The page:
Aware that the original designers who created many of Lilly Pulitzer's clothing designs throughout 60s, 70s an 80s, were living in Key West, Becky took matters into her own hands and hopped a plane to Florida, where the first of many serendipitous events began to unfold.

With no appointment, or even a specific itinerary, she landed in the Keys in the early morning hours in search of remnants of Lilly Pulitzer fabric and Martha dePoo, one of Pulitzer's original artists. Martha, now a brilliant watercolorist, had recently shown a few paintings in an art gallery on the Keys.
Strike-offs of the first collection, Les Princesses, on balcony overlooking the Avenue Montaigne, Paris.
Not sure of how to spend the day, Becky phoned the gallery around 8:30am to inquire whether the artist’s work was still being shown. As fate would have it Martha answered the phone. Both puzzled and intrigued, she informed Becky that it was her day off (she was dropping off a painting) and that the gallery did not open until 10am; however, Martha agreed to wait if Becky came right away.

As Becky tells the story, “I threw down my double espresso from Bad Ass Coffee and ran directly to the gallery!” Martha and Becky then spent the rest of the day together. Becky was also introduced to another of Lilly’s original artists, Suzie Zuzek dePoo—Martha’s mother. It was then that Becky realized these artists still had so much more to give.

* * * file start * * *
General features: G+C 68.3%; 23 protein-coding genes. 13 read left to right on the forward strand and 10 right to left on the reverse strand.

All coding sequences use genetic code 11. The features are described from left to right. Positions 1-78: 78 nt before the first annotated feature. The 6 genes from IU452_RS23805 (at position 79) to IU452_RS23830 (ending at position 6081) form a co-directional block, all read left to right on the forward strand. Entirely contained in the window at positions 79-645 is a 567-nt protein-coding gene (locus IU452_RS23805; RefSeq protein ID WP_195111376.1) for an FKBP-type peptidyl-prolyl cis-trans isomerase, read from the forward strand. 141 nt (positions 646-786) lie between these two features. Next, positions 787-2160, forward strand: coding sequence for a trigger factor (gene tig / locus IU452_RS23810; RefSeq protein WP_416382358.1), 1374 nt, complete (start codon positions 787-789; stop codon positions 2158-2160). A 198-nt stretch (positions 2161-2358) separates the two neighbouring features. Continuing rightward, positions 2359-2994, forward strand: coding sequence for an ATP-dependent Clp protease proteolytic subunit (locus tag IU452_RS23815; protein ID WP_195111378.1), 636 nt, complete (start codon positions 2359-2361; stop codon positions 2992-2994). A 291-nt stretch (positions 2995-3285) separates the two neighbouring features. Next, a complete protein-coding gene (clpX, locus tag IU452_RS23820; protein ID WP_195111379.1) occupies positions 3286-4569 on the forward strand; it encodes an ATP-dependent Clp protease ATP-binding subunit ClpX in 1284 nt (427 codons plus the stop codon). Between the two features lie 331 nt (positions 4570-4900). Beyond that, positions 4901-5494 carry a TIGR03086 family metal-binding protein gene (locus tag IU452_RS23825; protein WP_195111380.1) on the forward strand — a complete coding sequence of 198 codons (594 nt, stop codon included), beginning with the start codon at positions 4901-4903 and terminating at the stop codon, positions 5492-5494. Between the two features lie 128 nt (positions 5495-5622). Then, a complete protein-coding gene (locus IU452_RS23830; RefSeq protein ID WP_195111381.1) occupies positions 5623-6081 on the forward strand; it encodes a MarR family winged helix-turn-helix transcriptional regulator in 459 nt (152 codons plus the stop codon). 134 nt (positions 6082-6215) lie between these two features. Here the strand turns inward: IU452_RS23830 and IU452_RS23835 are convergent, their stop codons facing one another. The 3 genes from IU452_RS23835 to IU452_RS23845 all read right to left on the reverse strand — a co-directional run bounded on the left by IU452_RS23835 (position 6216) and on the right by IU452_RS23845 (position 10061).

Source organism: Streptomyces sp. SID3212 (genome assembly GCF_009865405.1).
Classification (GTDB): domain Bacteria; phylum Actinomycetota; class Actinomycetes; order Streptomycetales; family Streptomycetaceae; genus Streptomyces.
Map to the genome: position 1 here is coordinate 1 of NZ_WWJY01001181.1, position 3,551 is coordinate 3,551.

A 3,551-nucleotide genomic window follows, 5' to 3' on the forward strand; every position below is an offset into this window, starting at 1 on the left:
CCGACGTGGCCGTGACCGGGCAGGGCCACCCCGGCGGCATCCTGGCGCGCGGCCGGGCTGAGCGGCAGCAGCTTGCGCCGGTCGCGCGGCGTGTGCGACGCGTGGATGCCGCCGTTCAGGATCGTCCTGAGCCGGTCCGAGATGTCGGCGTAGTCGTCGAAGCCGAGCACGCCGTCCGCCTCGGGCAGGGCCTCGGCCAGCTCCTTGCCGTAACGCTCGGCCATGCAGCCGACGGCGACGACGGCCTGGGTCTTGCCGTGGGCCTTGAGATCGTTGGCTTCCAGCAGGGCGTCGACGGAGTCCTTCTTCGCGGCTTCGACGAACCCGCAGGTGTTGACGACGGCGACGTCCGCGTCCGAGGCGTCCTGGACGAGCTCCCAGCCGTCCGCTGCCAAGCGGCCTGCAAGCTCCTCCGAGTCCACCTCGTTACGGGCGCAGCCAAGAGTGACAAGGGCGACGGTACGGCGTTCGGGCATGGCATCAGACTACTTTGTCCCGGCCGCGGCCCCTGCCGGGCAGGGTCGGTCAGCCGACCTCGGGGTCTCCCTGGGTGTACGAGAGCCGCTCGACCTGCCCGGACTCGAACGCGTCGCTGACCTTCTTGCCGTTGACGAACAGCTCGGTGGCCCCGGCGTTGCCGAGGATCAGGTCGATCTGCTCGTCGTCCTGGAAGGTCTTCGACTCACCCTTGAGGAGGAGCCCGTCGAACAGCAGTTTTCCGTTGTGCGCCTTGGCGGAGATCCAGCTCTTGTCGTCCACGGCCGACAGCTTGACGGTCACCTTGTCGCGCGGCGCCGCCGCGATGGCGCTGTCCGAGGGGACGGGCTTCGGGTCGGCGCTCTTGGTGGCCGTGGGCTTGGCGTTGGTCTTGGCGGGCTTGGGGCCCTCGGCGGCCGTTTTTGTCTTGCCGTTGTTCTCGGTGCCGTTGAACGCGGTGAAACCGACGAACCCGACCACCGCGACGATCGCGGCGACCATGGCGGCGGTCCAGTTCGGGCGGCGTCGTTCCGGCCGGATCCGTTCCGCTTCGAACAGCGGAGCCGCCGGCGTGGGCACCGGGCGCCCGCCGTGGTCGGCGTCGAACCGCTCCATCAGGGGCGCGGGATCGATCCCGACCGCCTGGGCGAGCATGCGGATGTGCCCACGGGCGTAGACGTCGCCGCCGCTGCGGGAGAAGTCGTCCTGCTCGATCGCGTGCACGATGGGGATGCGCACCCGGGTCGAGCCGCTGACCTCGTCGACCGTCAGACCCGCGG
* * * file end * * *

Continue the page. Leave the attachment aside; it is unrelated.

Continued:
In the collection Les Princesses, "Le Mélange" is shown in a classic Porsche 356 Cabriolet, driven by Madeleine Smith. Palm Beach, 2010.
Sharing Becky’s vision for an exceptionally high quality fabric for the home, Leigh Martin Hooten, another original artist, along with Martha and Suzie’s encouragement, agreed to create new vibrant patterns. The designs would ultimately become the first collection for Thatchers’ Fine Timeless Fabric—“Les Princesses”.

Producing a fabric with quality equal to the artist's designs and Becky’s vision proved equally challenging. It had to be of the finest quality, especially if Becky was going to sell it to her friends. After searching the world for the best producers of cotton glazed, chintzed fabric Becky drew on her rich family history yet again.
Artist, Leigh Martin Hooten's original design - "Le Jardin des Princesses". Fabric screen printed, shown on tables at the 150-year-old French mill. Water color poster by Martha dePoo, artist. Inspired by French artist Raoul Dufy (1877-1953). Orignial artwork commissioned for the Paris Deco Off, Janvier 2011. Brunschwig et Fils, Rue du Mail, Paris.